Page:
It was 1923 and Ugo Sivocci was unhappy. The legendary Alfa Romeo race-car driver had been coming in second, and he didn't much like being an also-ran.
To change his luck for the upcoming Targa Florio race in Sicily, he painted a white square containing a quadrifoglio, or four-leaf clover, on the front of his Alfa Romeo RL Targa Florio.
He finished first in that race.
Later that year, he was track testing a new car that wasn't yet graced with his lucky four-leaf clover. He crashed and died.
With his death, a tradition was born. Henceforth, Alfa race cars would display the quadrifoglio within a white triangle instead of a square, with the missing fourth corner symbolizing Sivocci's passing. After World War II, the quadrifoglio was also employed to designate high-performance street vehicles like the 1963 Giulia TI Super and the 1965 Giulia GTA.
And now it is decorating the front fenders of what has to be one of the most exciting sport sedans I'll ever drive: the all-new 2017 Alfa Romeo Giulia Quadrifoglio (pronounced Julia Quadrifolio).
This new, rear-drive Alfa, which will start arriving in showrooms later this month, had strangers interrogating me in shopping center parking lots and in the shadow of gas pumps.
I told them that it is powered by a brand-new aluminum V-6 that, with the help of two brawny turbochargers, derives 505-horsepower and a hefty 443 pounds of torque from a measly 2.9 liters. I would explain that this much power in a relatively light sedan translates into a stunning weight-to-power ratio of 7-1, or seven pounds per horsepower. Your family car is probably more like 20-1.
And yes, it is blindingly fast. This car goes from a standing start to 60 mph in a factory-claimed 3.8 seconds, and then moseys on up to 191 mph. That's supercar turf. And after tickling 200, it shuts down as hurriedly, thanks to big Brembo high-performance brakes that boast six-piston calipers up front and four pistons in the rear.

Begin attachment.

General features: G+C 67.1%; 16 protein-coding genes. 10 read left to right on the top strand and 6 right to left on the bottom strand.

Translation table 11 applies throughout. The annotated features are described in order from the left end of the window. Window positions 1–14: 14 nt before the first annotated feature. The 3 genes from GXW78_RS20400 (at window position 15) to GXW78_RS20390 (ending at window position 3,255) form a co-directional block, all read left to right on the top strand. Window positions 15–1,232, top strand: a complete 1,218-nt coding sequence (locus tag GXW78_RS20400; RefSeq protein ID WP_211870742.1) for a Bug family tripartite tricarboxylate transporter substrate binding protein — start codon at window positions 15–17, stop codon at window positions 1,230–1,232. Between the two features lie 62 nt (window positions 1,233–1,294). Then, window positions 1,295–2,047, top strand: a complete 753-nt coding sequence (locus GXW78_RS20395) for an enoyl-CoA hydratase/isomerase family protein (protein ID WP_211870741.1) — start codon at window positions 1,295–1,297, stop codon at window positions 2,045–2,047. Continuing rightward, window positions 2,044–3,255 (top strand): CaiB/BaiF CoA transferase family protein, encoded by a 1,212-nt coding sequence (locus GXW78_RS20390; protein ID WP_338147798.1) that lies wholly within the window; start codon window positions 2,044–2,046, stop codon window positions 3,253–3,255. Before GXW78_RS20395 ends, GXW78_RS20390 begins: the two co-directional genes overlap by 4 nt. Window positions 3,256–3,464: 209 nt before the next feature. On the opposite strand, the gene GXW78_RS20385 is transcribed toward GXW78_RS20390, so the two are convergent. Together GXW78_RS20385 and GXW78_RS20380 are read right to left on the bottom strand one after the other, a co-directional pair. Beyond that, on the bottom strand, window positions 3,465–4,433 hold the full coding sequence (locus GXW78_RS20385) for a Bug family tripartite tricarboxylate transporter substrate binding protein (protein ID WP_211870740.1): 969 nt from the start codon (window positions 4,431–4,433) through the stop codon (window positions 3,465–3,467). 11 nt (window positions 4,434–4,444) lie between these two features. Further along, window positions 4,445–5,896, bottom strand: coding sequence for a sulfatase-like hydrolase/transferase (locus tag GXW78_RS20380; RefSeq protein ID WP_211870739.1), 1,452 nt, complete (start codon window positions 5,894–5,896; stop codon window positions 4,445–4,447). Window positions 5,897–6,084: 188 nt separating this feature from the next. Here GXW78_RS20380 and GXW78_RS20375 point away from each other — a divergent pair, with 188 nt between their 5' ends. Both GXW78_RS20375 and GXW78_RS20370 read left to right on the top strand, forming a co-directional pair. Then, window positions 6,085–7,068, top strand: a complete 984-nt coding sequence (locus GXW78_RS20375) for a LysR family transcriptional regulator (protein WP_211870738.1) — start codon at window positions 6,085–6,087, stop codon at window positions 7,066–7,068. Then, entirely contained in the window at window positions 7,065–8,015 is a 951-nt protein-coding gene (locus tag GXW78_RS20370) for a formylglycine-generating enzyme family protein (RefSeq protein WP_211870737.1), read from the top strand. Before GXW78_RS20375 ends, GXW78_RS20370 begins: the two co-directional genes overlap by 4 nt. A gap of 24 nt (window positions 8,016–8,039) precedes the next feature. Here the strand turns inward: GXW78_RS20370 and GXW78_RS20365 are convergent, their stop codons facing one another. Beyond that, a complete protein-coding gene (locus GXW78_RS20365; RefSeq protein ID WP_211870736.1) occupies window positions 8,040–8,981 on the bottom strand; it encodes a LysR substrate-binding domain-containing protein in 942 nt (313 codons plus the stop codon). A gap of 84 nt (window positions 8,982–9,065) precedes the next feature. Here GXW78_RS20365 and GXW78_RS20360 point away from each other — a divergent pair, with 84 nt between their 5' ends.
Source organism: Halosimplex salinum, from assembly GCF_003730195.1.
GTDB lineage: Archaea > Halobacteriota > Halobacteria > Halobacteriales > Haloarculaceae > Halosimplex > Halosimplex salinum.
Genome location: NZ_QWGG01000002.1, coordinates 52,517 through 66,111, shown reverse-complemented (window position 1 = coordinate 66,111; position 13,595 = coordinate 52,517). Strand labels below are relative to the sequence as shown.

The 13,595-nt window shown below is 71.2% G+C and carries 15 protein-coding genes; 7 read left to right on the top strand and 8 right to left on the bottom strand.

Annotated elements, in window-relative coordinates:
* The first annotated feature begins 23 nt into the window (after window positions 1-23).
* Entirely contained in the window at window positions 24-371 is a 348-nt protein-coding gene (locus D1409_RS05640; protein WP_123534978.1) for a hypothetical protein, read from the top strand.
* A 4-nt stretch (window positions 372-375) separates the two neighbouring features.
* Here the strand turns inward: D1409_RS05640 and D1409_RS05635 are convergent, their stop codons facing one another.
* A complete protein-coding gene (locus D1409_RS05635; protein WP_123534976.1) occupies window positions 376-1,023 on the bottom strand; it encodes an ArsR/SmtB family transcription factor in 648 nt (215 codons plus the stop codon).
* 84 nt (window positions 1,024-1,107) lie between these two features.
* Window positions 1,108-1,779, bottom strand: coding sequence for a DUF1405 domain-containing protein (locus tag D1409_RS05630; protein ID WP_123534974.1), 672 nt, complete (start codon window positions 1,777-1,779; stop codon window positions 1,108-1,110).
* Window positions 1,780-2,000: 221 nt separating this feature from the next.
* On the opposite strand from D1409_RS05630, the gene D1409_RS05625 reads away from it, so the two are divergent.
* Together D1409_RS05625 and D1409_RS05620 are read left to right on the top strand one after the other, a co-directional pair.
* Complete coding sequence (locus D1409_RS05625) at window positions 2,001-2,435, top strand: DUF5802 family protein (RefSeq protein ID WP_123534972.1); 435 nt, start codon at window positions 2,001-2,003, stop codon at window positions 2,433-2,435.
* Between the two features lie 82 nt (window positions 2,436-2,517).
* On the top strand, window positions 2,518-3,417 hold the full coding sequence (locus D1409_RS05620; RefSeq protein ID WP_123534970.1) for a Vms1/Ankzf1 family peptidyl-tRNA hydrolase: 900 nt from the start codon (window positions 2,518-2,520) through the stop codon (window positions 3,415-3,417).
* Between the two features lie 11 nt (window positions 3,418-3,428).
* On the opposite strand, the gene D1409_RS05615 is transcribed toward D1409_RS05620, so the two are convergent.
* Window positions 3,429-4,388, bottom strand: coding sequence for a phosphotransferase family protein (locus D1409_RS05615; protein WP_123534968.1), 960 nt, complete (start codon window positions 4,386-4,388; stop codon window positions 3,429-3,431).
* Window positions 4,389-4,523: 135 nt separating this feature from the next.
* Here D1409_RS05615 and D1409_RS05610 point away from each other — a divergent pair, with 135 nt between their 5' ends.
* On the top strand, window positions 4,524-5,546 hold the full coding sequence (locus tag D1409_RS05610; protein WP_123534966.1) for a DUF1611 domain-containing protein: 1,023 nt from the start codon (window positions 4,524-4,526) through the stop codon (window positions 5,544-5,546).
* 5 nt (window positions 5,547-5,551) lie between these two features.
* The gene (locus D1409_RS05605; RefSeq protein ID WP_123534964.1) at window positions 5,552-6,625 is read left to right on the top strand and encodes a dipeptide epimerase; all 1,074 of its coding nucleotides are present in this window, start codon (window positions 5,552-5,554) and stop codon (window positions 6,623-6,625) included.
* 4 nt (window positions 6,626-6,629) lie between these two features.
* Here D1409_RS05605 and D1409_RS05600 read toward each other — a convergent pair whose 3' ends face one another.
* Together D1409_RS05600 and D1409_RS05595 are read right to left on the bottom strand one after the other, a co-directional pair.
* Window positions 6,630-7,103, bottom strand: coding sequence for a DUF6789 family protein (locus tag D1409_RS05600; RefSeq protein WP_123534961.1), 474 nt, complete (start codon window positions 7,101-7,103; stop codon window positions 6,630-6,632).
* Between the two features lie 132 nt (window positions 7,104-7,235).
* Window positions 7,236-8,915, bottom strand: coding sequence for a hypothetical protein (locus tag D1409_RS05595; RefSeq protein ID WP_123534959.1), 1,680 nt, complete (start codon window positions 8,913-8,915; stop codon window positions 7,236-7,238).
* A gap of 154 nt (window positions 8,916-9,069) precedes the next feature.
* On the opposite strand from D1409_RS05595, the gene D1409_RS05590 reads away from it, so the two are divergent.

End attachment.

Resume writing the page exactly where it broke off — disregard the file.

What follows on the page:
Unfortunately, I tell a fellow supermarket parking lot denizen, Alfa isn't offering the Quadrifoglio with the manual gearbox in this country. But it is equipped with a trusty, quick-shifting ZF eight-speed automatic that employs close-ratio gears to keep the engine residing in the power band's penthouse.
The Quadrifoglio's engine performance, I tell the middle-aged man refueling his Chevy Silverado, is matched by its handling, which is superb. The cornering facility is due, in part, to some very sophisticated electronics - including the unique, electronically controlled aero front splitter that controls downforce. In the straights, the splitter closes to minimize wind resistance. In the corners or during braking, it furnishes up to 220 pounds of downforce to maximize balance.
The splitter, like the car's roof, hood, steering wheel, driveshaft, and much of its exterior and interior trim, is made of light, strong, and expensive carbon fiber.
The Quadrifoglio also has selectable driving modes that tailor throttle response, turbo boost, suspension damping, and the exhaust note to the driver's desires. Want to rock and roll on the track? Dial up "dynamic" or "race." Want maximum ride comfort? Try "natural."
The Silverado driver was right: The Quadrifoglio's body design is distinctive, and the tester's black, leather-appointed interior was gorgeous.
The Quadrifoglio's estimated $70,000 price tag is more than most of us have to spend on a car, of course. But, when you consider what this automobile will do, how sophisticated and luxurious it is, and its considerable exclusivity, that's not unreasonable money.
The test car is in another gearhead's garden by now. I miss it.